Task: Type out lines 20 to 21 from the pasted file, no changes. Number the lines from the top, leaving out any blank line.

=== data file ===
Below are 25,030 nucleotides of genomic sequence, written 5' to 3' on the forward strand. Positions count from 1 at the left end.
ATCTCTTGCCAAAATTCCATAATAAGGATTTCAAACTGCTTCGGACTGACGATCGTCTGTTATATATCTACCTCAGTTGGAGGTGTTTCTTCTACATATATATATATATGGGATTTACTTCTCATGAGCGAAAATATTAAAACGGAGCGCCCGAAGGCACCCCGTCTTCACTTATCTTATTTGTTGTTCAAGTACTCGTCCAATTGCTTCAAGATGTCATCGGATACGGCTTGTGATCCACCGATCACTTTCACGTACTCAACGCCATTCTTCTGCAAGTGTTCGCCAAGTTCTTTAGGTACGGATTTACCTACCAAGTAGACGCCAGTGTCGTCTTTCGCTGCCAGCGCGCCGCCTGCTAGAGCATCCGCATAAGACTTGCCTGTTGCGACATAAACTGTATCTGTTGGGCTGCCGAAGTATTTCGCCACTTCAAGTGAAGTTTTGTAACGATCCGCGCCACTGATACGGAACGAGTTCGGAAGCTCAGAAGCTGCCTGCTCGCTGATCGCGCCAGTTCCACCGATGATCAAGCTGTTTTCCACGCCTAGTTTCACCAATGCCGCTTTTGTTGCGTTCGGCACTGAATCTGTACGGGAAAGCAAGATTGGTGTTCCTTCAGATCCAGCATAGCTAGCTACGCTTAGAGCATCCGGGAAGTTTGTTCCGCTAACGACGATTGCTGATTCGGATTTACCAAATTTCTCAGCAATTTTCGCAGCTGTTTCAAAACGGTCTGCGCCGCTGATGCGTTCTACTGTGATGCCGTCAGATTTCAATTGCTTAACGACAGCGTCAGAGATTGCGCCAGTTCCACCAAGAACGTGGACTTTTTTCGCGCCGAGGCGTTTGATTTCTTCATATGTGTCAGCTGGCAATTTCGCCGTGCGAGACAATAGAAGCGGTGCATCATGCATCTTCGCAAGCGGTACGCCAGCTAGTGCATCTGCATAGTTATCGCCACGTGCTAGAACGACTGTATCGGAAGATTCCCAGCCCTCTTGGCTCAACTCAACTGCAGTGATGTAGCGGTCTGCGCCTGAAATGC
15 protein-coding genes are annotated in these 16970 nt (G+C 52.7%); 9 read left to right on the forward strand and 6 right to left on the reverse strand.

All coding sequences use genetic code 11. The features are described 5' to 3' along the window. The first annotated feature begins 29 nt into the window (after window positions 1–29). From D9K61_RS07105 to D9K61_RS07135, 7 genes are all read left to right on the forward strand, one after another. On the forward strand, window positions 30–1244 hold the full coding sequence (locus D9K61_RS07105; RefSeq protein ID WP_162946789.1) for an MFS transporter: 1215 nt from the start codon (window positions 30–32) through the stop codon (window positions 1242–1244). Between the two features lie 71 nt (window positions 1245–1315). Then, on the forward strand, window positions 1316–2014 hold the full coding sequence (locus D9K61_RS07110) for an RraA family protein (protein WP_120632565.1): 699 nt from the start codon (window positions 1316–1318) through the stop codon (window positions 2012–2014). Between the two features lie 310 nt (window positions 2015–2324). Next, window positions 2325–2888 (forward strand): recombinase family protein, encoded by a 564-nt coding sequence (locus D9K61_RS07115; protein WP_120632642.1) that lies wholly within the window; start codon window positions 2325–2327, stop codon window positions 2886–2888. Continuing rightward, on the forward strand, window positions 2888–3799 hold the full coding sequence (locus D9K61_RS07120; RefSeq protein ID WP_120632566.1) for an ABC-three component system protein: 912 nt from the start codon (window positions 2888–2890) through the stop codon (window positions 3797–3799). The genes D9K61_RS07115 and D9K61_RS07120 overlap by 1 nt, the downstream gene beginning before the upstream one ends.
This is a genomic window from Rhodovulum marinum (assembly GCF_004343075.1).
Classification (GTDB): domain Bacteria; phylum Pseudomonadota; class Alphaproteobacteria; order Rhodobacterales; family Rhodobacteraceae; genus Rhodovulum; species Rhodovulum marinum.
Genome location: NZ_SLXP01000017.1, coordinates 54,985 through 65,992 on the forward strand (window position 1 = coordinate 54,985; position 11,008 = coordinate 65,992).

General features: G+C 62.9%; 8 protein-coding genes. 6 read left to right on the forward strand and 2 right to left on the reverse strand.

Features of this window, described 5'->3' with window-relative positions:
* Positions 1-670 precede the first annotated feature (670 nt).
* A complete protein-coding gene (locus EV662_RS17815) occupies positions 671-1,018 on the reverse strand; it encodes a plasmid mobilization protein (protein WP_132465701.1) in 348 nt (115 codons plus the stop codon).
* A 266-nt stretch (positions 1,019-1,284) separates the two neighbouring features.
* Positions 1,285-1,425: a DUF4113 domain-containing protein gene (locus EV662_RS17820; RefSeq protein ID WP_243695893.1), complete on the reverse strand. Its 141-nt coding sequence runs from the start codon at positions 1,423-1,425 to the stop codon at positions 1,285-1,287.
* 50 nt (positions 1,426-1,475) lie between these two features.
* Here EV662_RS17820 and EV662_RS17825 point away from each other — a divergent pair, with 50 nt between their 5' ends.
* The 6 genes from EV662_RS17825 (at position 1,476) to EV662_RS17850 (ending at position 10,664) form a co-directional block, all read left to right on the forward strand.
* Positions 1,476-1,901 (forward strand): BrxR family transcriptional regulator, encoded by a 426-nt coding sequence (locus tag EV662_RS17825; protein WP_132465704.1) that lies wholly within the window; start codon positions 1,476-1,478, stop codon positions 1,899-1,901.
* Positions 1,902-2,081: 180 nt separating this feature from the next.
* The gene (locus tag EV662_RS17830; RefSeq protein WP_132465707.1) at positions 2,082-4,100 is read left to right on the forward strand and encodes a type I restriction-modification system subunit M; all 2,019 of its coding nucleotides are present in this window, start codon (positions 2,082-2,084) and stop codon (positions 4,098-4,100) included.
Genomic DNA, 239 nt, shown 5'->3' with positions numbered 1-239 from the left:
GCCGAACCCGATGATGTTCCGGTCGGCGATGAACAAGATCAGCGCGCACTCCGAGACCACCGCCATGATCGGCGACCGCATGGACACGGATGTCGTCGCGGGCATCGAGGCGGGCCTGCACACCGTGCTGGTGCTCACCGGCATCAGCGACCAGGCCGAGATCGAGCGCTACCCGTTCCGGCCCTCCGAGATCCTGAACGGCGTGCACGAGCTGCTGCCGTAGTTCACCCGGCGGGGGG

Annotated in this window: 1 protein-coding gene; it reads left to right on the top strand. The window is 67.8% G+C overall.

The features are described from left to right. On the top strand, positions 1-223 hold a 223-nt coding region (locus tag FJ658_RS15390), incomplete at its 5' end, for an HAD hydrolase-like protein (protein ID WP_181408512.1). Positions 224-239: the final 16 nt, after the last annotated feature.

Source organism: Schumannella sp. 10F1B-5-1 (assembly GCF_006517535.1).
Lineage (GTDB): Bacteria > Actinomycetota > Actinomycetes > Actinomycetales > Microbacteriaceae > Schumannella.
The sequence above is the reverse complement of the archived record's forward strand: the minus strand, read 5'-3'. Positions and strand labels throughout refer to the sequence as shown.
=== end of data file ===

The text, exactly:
Genomic DNA, 239 nt, shown 5'->3' with positions numbered 1-239 from the left:
GCCGAACCCGATGATGTTCCGGTCGGCGATGAACAAGATCAGCGCGCACTCCGAGACCACCGCCATGATCGGCGACCGCATGGACACGGATGTCGTCGCGGGCATCGAGGCGGGCCTGCACACCGTGCTGGTGCTCACCGGCATCAGCGACCAGGCCGAGATCGAGCGCTACCCGTTCCGGCCCTCCGAGATCCTGAACGGCGTGCACGAGCTGCTGCCGTAGTTCACCCGGCGGGGGG